Triple Arthrodesis, Arthroereisis, Ankle Arthroscopy

Triple Arthrodesis, Arthroereisis, Ankle Arthroscopy


Fusion of three joints in the foot:

Talonavicular joint

Talocalcaneal joint

Calcaneocuboid joint


Fixation varies but is often with 6.5- or 7.0-mm cannulated screws for the STJ and two staples at 90° for the CC and TN joints. Hindfoot should be positioned in slight valgus position, about 5°. The body can compensate for valgus. Varus foot should be avoided at all cost; these patients end up with pain and callus formation under the lateral midfoot and forefoot. The TN fusion requires the longest time for revascularization. As a result of a triple arthrodesis, there is extra stress on the ankle joint. For this reason, the ankle joint should be free of DJD pre-op. Sliding the calcaneus posteriorly on the talus will raise the arch, and sliding the calcaneus anteriorly on the talus will lower the arch.


Lateral incision (Ollier incision): Extends from the tip of the lateral
malleolus to the base of the 4th metatarsal, providing access to STJ and CC joint

Medial incision: Extends from medial gutter of the ankle joint to the 1st metatarsal base, providing access to TN joint and TC fixation.

Order of Joint Resection and Fixation

1. Resect MTJ (CC then TN); this allows access to the STJ.

2. Resect STJ.

3. Temporarily fixate STJ.

4. Temporarily fixate MTJ (TN then CC).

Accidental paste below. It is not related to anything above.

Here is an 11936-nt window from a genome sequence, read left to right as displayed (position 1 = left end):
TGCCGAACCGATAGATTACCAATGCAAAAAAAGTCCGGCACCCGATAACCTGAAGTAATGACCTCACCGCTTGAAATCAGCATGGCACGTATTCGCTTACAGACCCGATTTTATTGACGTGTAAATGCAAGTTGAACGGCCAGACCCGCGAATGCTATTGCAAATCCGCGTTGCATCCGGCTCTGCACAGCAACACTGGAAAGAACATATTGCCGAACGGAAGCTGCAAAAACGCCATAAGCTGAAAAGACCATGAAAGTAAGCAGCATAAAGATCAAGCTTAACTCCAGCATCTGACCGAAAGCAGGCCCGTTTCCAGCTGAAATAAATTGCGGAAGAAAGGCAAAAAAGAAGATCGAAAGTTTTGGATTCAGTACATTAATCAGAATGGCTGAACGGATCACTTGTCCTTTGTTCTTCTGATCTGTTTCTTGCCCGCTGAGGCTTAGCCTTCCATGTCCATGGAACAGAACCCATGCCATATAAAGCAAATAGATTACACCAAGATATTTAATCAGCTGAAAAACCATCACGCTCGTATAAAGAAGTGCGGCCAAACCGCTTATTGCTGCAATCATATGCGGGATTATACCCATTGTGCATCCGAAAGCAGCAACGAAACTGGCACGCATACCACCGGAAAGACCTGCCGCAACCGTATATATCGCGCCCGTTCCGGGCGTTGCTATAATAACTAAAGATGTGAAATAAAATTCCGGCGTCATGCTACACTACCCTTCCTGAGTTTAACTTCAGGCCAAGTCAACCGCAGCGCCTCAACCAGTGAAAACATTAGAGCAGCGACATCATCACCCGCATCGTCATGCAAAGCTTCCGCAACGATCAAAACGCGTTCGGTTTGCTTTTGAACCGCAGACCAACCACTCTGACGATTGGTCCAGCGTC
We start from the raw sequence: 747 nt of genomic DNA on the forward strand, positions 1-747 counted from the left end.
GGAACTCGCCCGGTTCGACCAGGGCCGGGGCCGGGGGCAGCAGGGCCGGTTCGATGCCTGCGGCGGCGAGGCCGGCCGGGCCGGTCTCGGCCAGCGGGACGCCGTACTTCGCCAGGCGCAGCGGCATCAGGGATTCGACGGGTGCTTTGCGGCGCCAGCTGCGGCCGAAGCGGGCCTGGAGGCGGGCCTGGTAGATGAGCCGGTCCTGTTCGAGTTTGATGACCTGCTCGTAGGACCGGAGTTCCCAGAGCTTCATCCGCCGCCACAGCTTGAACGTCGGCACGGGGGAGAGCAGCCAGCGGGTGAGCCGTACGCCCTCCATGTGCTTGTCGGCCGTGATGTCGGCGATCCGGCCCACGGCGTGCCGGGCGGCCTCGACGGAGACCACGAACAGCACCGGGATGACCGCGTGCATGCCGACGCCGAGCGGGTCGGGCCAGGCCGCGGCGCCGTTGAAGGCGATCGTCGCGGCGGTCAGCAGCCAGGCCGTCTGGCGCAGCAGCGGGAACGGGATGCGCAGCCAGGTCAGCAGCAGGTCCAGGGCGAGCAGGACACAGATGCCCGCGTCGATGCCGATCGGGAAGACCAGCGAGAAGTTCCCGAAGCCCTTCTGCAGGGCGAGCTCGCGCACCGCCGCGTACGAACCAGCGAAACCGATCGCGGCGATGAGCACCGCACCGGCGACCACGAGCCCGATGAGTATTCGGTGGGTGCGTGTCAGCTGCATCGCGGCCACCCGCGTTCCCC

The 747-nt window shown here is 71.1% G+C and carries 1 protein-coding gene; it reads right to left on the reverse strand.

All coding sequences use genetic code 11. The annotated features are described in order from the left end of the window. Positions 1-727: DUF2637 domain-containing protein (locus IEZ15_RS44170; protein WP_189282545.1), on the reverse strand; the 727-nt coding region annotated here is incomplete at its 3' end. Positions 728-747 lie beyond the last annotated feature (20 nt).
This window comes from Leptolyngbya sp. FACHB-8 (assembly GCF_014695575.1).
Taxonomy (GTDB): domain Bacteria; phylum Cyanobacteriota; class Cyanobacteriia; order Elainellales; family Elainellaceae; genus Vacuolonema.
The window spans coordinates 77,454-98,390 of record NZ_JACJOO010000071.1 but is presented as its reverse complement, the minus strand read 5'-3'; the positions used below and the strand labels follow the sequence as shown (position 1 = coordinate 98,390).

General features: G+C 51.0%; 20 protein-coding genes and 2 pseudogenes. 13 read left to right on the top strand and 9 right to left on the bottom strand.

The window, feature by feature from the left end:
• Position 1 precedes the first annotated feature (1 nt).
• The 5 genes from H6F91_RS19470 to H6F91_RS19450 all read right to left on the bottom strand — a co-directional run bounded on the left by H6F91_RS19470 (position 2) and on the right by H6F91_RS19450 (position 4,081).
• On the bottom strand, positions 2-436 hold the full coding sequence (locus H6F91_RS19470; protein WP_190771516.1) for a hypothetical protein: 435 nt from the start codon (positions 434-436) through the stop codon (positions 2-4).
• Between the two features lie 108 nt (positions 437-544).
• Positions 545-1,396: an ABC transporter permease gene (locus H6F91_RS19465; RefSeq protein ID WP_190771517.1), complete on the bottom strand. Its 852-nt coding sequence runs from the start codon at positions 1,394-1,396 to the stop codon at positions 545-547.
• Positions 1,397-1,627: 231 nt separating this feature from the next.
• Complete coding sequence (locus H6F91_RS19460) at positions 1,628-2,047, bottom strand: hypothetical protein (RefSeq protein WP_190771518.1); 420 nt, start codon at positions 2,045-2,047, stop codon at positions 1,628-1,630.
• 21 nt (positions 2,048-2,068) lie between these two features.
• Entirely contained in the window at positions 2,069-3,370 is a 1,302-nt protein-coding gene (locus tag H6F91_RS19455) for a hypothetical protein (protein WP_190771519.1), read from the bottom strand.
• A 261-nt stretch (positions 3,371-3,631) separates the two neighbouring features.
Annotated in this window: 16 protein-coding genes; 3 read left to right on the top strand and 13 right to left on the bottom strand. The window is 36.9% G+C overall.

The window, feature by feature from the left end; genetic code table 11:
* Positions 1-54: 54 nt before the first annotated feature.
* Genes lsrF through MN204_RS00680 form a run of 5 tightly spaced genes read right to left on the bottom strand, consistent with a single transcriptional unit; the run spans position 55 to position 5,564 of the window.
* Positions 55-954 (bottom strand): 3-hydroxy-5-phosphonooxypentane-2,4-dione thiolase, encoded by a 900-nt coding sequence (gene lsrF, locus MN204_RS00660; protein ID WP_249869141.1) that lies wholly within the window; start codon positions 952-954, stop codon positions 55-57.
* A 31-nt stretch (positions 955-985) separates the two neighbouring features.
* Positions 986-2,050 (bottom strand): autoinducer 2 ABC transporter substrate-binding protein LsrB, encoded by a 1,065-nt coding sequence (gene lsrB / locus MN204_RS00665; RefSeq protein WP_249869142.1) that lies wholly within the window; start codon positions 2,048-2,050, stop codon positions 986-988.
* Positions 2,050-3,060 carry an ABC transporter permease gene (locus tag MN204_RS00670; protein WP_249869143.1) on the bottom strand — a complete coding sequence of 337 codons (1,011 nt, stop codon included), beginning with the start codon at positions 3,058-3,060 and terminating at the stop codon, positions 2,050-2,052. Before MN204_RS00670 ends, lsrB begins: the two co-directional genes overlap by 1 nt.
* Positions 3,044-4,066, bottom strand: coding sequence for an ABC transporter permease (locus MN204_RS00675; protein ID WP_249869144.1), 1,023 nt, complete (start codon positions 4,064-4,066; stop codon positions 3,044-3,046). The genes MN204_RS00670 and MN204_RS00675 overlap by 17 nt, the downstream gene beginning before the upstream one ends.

5. Fixate STJ.

6. Fixate MTJ.


Apply Jones compression dressing immediately post-op for 2 to 3 days; casting is generally avoided because of swell.

Change dressing at 48 hours.

At 2 to 3 days, pull drain and apply a BK NWB cast.

At 3 weeks, apply D/C cast and remove sutures.

Apply removable BK NWB cast for an additional 4 weeks.

Progressive WB and PT for an additional 3 months.

Return to work 6 months.


Subtalar joint arthroereisis implants are designed to limit subtalar joint pronation by blocking the anterior-inferior displacement of the talus. Although they are commonly referred to as subtalar joint implants, they are not inserted into the joint. They are inserted into the sinus tarsi between the posterior and middle facets of the STJ. The goal of STJ arthroereisis implants is to limit pronation and reduce heel valgus by blocking contact of the lateral talar process against the calcaneal sinus tarsi floor. They are sometimes described as an “implantable orthotic.” All subtalar implants are considered both “direct impact” and “axis-altering” implants. They are considered direct impact implants because the implants physically block the motion of the talus. This decreased motion alters the spatial orientation of the STJ axis during gait, making them “axis-altering” too.



Intraosseous implants have a stem that is fit into a hole drilled into the floor of the sinus tarsi and requires some bone resection. These intraosseous implants are falling out of favor and slowly being discontinued.


Extraosseous implants are simply screwed into the sinus tarsi with no bone resection required. Extraosseous subtalar arthroereisis implants
are further divided into type I and type II.

Type I

Type I implants are inserted into the sinus portion of the sinus tarsi.

Type II

Type II implants have a narrower distal (medial) portion to the implant, allowing them to fit into both the sinus and the deeper canalis portion of the sinus tarsi.


LSI Implant (Lundeen Subtalar Implant)



Sgarlato labs


STA-Peg Subtalar Implant


Wright Medical


Future ASI (Angled Subtalar Implant)

Angled intraosseous subtalar implant


Wright Medical





Conical tapered design

Blunt thread design for limited bone impingement and irritation

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Nov 20, 2018 | Posted by in ORTHOPEDIC | Comments Off on Triple Arthrodesis, Arthroereisis, Ankle Arthroscopy
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